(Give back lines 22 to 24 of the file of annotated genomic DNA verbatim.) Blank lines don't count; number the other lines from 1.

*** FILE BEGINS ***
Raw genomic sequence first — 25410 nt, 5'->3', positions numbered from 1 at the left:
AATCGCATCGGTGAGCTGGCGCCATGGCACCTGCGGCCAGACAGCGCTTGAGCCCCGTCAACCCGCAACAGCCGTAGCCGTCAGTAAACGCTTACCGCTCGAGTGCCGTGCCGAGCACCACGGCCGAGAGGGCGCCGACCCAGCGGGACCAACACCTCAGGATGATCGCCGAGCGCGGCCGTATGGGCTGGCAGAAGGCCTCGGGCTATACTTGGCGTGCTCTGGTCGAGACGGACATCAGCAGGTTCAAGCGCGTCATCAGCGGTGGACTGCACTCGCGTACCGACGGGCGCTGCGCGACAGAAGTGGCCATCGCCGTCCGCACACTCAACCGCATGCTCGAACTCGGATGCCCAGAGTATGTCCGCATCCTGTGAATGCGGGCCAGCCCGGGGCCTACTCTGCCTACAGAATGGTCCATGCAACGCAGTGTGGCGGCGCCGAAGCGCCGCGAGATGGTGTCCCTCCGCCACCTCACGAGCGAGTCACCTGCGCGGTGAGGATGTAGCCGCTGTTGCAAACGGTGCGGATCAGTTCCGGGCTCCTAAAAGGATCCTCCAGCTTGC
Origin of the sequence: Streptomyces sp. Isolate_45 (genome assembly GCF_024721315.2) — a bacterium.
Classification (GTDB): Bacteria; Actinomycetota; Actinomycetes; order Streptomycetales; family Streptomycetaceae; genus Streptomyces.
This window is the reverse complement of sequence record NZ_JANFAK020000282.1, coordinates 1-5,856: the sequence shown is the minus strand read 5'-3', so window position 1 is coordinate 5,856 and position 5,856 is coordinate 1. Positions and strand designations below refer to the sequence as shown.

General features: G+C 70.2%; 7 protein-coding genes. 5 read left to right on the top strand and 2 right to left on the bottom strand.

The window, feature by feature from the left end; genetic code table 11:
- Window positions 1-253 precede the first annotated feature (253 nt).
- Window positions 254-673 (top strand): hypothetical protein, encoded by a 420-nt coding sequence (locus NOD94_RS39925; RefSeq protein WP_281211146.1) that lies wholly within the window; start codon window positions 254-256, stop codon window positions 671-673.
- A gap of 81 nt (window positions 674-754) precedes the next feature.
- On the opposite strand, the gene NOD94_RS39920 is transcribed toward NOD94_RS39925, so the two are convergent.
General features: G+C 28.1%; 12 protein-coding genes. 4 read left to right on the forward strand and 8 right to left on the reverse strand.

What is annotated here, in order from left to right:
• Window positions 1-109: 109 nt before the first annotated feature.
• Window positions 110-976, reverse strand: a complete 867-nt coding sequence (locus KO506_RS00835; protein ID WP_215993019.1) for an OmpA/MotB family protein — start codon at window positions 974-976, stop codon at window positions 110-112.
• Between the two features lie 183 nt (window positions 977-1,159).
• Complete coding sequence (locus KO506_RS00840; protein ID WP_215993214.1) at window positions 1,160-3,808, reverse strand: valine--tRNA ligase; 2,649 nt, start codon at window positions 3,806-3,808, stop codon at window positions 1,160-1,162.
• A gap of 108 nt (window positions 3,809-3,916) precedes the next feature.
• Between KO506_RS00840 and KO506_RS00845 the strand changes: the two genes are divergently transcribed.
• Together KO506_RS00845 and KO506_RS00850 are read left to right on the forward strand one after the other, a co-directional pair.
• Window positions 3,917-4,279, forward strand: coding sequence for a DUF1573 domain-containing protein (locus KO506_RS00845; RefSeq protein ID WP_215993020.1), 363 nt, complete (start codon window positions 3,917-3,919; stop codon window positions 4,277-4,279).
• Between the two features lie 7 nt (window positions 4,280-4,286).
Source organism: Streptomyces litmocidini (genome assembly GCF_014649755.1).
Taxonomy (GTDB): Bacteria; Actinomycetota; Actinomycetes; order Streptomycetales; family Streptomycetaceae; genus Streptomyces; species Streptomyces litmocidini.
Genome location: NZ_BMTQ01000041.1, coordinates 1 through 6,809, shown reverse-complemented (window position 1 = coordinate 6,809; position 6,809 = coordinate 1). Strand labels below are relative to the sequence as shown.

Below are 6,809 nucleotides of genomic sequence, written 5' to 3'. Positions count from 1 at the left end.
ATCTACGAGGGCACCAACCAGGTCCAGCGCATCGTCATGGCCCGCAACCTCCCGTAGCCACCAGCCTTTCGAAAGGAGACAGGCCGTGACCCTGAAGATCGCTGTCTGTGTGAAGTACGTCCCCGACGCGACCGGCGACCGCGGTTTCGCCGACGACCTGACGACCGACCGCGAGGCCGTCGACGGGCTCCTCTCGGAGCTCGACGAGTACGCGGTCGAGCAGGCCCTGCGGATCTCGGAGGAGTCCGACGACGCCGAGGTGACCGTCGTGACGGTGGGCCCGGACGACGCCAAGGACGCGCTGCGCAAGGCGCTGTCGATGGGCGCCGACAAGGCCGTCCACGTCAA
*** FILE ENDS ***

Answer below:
• Between the two features lie 7 nt (window positions 4,280-4,286).
Source organism: Streptomyces litmocidini (genome assembly GCF_014649755.1).
Taxonomy (GTDB): Bacteria; Actinomycetota; Actinomycetes; order Streptomycetales; family Streptomycetaceae; genus Streptomyces; species Streptomyces litmocidini.